A month ago I released Four Minutes to Save a Life, a novel about how to stop people being stuck in their houses alone. It came out with a strong message about how little acts of kindness can help people get out and make friends and not feel so isolated. And yet now, we are all trapped in our own homes.
Three weeks ago people were tweeting to tell me how much they loved the story of Charlie, the supermarket delivery driver who goes into the homes of three lonely people and quietly encourages them to make friends with each other. And yet now delivery drivers are having to stand back from the doorstep and, even then, are working at peril of their own health.
Two weeks ago I worked with CAMRA on a campaign to encourage people to get out to their local pubs to combat loneliness and yet now all pubs, restaurants and social areas are closed.
Covid-19 has torn apart all our usual social contact and way of life. It has stopped kids playing in the park, and teenagers taking their exams. It has stopped birthday parties and competitions and the simple routines of the working day. It has stopped athletes training and the injured having routine operations and, worst of all, it has put great swathes of the population in very genuine fear of their lives. Yesterday I watched a film that showed people gathering for a talk and felt genuine shock that they were sitting close to each other – so very quickly our sense of what is ‘normal’ and ‘acceptable’ has been skewed out of all recognition.
One of the positives to come out of this hideous, terrifying crisis is the rising sense of community that I hope Four Minutes to Save a Life embodies. OK, so we can’t call on each other any more, we can’t meet in the pub or the park, we can barely even shop, but we are supporting each other in quiet, innovative and self-sacrificing ways. The internet – something we so often curse, especially those of us with teenagers who seem permanently glued to its varied joys – is coming into its own. People are chatting online, both singley and in groups (check out our ‘family yoga’ session in the picture!). People are all stepping up in front of their TVs and computers to do exercise together. They are taking to social media to cheer each other up and to praise the wonderful medical staff who are working so hard for us all. Local online groups are offering aid to those stuck alone and supermarkets, farm shops, pubs and other retailers are doing their best to supply people remotely. And as a result, delivery drivers like Charlie are holding so many people together.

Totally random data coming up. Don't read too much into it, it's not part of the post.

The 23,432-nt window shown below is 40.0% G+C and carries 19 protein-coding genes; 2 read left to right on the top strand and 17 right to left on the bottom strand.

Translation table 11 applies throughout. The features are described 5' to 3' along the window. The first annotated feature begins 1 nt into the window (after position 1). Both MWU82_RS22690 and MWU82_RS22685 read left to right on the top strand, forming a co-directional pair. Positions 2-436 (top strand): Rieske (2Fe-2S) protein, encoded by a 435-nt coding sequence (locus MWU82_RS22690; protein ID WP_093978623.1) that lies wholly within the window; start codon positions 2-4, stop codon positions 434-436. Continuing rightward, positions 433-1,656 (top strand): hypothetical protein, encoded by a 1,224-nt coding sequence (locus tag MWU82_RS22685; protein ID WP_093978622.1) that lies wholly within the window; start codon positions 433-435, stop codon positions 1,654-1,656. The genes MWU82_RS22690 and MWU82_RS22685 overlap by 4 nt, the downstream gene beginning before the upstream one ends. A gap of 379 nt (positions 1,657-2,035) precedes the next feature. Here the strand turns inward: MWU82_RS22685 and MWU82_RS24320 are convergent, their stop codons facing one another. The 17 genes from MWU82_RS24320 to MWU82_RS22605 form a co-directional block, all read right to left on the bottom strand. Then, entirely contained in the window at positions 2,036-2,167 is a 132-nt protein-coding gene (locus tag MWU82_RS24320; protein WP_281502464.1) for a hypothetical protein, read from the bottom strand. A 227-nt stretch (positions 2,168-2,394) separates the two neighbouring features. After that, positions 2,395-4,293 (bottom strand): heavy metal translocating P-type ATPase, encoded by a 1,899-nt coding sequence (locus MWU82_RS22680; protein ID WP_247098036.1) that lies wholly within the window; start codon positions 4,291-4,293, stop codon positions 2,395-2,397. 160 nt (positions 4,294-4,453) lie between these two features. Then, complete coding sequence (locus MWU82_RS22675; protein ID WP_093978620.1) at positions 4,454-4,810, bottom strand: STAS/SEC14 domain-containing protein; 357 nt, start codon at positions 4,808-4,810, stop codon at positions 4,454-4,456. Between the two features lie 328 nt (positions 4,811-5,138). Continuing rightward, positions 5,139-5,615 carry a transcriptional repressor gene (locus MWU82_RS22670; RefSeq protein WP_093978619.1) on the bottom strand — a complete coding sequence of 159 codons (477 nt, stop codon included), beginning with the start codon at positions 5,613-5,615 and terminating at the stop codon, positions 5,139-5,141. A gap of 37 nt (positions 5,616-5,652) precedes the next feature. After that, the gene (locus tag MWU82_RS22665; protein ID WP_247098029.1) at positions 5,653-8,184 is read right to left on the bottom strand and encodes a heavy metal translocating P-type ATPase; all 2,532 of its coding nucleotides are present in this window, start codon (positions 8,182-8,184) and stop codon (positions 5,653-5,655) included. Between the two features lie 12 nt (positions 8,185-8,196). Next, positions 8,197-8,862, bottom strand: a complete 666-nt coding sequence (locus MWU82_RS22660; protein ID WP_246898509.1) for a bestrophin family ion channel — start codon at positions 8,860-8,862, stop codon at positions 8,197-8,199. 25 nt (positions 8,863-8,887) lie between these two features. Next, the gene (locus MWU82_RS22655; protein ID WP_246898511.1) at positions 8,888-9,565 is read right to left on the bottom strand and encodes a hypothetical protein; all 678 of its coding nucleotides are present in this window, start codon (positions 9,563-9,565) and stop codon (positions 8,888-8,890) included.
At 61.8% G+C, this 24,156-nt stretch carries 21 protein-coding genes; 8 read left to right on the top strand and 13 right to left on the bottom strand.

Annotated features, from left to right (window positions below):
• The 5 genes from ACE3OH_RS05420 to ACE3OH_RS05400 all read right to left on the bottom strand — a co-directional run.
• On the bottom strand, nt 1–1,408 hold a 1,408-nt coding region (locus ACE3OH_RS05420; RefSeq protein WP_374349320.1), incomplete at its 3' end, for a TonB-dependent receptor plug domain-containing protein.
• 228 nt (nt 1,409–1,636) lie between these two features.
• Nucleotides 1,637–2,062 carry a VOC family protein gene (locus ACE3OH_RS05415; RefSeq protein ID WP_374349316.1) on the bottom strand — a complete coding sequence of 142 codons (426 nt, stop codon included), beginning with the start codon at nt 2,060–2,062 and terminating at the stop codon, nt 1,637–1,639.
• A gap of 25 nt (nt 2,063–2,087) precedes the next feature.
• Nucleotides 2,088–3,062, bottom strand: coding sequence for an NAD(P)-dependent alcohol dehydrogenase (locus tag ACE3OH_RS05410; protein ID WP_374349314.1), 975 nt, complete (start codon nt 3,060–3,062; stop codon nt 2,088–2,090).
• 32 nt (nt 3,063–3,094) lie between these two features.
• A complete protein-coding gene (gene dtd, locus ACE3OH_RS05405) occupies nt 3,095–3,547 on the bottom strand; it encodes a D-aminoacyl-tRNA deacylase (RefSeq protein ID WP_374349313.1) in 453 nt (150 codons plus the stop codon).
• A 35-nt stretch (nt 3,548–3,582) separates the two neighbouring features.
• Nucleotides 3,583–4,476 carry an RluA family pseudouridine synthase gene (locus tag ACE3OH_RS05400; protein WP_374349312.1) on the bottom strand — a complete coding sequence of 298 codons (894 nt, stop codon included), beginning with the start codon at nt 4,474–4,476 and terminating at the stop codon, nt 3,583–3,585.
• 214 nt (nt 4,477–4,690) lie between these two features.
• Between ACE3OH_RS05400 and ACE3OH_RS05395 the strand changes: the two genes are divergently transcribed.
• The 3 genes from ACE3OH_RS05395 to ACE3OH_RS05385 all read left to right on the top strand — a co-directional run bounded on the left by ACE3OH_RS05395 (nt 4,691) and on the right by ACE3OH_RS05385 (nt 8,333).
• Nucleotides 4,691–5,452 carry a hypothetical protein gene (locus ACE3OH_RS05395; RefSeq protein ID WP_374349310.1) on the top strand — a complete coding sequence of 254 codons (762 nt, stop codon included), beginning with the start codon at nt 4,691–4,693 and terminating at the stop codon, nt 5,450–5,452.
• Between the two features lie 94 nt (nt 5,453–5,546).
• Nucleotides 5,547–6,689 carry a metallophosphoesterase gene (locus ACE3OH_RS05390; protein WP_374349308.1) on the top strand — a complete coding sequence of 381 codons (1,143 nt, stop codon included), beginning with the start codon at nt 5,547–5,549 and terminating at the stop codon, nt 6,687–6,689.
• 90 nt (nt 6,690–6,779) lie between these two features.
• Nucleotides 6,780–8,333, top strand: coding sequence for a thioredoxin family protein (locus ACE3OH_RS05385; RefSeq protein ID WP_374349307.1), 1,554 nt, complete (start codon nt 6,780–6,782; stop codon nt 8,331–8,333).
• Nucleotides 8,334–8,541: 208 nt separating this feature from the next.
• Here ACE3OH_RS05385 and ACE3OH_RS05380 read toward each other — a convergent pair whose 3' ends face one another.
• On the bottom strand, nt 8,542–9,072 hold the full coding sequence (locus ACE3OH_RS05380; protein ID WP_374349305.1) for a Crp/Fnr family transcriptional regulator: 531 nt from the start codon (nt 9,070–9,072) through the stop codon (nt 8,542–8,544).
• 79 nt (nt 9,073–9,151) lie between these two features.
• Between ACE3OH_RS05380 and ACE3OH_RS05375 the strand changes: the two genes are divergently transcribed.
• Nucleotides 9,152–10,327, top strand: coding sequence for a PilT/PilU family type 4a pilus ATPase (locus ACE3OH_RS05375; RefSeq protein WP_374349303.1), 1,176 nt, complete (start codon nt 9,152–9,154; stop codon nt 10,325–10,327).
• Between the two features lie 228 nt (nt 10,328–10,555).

As Charlie says in Four Minutes to Save a Life, ‘no one deserves to be lonely’ and in these dark days at least so many humans are proving their capacity for love and care for each other, whatever the barriers. I salute them all for it.
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Anna is the author of Bonnie and Stan, out in paperback May 31st 2019 with a second novel (yet to be announced!) due in 2020.